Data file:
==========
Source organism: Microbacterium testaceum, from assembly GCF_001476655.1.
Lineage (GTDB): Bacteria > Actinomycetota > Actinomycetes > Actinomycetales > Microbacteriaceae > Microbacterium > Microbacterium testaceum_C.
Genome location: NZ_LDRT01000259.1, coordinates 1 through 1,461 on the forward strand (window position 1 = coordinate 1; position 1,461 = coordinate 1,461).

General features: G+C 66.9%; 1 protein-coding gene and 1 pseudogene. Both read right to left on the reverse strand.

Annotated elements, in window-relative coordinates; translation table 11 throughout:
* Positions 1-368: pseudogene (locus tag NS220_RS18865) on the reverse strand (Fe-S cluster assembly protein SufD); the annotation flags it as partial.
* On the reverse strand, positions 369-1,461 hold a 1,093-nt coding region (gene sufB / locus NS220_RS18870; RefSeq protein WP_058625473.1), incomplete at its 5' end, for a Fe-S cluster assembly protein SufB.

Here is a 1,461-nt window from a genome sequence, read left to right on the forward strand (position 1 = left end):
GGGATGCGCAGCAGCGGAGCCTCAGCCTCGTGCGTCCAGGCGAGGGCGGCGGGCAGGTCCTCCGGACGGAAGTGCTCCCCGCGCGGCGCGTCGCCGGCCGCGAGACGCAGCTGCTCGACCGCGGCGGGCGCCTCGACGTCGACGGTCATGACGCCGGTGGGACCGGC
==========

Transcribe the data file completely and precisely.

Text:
Source organism: Microbacterium testaceum, from assembly GCF_001476655.1.
Lineage (GTDB): Bacteria > Actinomycetota > Actinomycetes > Actinomycetales > Microbacteriaceae > Microbacterium > Microbacterium testaceum_C.
Genome location: NZ_LDRT01000259.1, coordinates 1 through 1,461 on the forward strand (window position 1 = coordinate 1; position 1,461 = coordinate 1,461).

General features: G+C 66.9%; 1 protein-coding gene and 1 pseudogene. Both read right to left on the reverse strand.

Annotated elements, in window-relative coordinates; translation table 11 throughout:
* Positions 1-368: pseudogene (locus tag NS220_RS18865) on the reverse strand (Fe-S cluster assembly protein SufD); the annotation flags it as partial.
* On the reverse strand, positions 369-1,461 hold a 1,093-nt coding region (gene sufB / locus NS220_RS18870; RefSeq protein WP_058625473.1), incomplete at its 5' end, for a Fe-S cluster assembly protein SufB.

Here is a 1,461-nt window from a genome sequence, read left to right on the forward strand (position 1 = left end):
GGGATGCGCAGCAGCGGAGCCTCAGCCTCGTGCGTCCAGGCGAGGGCGGCGGGCAGGTCCTCCGGACGGAAGTGCTCCCCGCGCGGCGCGTCGCCGGCCGCGAGACGCAGCTGCTCGACCGCGGCGGGCGCCTCGACGTCGACGGTCATGACGCCGGTGGGACCGGC